“This is really a David versus Goliath story, where David is a woman.”
This is how Gayle describes Tsmash Lemon her The film “Kobane Girls,” which tells how an all-female Kurdish militia in a small town in Syria fought alongside US Special Forces to push back ISIS in the area.
Lemmon will bring this thriller to life on Monday, January 23, when she opens her 2023 non-fiction author series, sponsored by the nonprofit Friends of Collier County Library.
The four-morning event series, which raises money for Collier County’s public library system, will be at the Kensington Country Club in Naples and include a full hot breakfast buffet. The series is sold out, but Friends are keeping a waiting list. (See the info box for details.)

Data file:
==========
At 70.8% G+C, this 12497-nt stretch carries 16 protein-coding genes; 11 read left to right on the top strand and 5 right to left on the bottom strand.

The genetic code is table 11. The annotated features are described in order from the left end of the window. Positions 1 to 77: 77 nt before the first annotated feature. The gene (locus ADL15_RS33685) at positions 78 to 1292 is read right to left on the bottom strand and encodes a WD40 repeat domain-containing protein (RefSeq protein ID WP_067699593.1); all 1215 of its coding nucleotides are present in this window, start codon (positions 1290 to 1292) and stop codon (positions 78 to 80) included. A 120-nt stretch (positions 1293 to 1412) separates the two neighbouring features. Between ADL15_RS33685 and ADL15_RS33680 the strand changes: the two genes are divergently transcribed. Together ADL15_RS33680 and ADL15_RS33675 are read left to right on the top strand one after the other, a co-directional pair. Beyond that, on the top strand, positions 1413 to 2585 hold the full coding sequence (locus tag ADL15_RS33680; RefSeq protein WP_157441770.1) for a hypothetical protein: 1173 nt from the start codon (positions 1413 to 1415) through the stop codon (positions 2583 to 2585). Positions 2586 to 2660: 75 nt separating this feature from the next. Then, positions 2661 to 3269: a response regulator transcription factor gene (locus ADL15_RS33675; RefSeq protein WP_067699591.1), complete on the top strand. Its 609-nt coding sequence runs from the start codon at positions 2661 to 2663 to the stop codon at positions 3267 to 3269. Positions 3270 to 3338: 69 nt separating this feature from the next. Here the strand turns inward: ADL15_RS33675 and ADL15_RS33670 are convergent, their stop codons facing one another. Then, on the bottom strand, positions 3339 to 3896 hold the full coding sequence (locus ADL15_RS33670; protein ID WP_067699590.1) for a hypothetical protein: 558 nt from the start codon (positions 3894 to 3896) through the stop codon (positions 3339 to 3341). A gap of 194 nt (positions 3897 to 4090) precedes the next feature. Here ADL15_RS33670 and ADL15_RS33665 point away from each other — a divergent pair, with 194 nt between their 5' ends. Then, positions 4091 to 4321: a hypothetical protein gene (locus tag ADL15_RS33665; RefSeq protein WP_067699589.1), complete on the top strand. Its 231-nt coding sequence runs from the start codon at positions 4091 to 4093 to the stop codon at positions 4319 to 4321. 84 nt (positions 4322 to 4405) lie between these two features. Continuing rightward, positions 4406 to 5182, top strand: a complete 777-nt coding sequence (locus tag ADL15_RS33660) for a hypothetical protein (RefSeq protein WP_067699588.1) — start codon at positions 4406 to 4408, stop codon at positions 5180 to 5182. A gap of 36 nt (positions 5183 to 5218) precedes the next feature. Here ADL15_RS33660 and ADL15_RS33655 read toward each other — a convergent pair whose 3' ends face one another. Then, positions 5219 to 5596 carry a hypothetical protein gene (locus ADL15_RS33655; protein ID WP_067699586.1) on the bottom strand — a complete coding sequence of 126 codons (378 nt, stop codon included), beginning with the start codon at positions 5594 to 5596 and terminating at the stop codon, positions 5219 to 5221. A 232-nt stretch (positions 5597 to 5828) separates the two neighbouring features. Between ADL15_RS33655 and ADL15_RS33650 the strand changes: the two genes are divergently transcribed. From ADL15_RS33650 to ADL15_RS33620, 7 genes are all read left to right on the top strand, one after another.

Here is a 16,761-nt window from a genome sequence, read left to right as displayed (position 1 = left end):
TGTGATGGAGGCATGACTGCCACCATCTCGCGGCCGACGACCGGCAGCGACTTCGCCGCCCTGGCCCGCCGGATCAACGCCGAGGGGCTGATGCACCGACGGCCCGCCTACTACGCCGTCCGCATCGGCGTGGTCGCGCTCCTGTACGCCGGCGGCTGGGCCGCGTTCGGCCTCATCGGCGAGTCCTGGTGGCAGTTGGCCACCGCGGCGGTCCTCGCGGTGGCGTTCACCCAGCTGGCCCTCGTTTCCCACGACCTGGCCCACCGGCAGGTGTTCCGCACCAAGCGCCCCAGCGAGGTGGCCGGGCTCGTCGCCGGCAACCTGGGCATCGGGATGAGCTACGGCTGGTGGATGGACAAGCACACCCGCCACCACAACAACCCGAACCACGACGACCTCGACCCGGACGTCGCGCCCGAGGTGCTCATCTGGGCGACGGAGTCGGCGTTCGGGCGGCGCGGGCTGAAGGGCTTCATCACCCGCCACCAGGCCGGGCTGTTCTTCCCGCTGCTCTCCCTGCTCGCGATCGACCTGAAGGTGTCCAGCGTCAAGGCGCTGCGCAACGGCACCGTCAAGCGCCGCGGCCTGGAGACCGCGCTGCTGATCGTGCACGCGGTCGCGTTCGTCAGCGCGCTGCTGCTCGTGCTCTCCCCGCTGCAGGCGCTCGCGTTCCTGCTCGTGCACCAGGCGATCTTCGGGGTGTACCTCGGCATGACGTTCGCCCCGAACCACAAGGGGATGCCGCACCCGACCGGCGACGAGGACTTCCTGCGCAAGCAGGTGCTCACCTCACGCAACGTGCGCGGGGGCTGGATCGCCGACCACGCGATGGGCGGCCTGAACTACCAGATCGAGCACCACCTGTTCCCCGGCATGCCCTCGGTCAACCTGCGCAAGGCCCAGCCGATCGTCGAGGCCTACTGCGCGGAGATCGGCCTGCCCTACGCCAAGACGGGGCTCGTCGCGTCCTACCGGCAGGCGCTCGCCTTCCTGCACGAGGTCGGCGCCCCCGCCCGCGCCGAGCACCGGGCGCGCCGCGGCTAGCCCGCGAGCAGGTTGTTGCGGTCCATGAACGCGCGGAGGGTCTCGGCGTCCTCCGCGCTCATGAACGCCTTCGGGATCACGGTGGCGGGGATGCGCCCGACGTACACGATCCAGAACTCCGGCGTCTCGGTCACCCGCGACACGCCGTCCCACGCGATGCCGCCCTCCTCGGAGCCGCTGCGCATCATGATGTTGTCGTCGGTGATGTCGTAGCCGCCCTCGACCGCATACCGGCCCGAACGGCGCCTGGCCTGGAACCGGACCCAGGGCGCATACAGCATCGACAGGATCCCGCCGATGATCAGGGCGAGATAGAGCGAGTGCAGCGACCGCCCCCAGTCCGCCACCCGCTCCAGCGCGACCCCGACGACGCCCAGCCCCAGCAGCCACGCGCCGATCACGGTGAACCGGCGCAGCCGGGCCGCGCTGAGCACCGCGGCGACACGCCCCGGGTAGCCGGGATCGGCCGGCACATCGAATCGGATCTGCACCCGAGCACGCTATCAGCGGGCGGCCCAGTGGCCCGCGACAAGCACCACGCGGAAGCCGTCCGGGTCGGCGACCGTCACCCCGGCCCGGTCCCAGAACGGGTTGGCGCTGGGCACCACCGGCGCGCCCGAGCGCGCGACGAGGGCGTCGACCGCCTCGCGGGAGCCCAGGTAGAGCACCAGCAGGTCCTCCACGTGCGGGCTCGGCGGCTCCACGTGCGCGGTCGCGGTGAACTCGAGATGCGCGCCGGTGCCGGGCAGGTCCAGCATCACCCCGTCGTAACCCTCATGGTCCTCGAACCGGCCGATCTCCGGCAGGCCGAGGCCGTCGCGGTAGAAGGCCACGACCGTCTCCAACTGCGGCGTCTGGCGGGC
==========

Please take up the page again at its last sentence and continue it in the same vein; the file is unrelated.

Lemon, whose father fled his native Iraq due to religious persecution, has been sucked into the urgent chaos of armed conflicts in Syria, Afghanistan and the rest of that region.
I grew up in a community of single mothers in Maryland—women who never graduated from college and worked multiple jobs to support their children. As a result, Lemmon has dedicated a large portion of her career to documenting how female entrepreneurship and the rise of financial independence help combat systemic violence against women and girls.
All three of her books were The New York Times Best seller. “Khair Khana Tailor“ The film is about a young female entrepreneur whose business creates jobs and hope for women in her neighborhood in Kabul, Afghanistan, under Taliban rule. “Ashley’s War: The Untold Story of a Team of Female Soldiers on the Special Operations Battlefield,” focuses on First Lieutenant Ashley White, part of an all-female Army unit handpicked to serve on the battlefield alongside Army Rangers, Green Berets, Navy SEALs and others on sensitive missions in Afghanistan.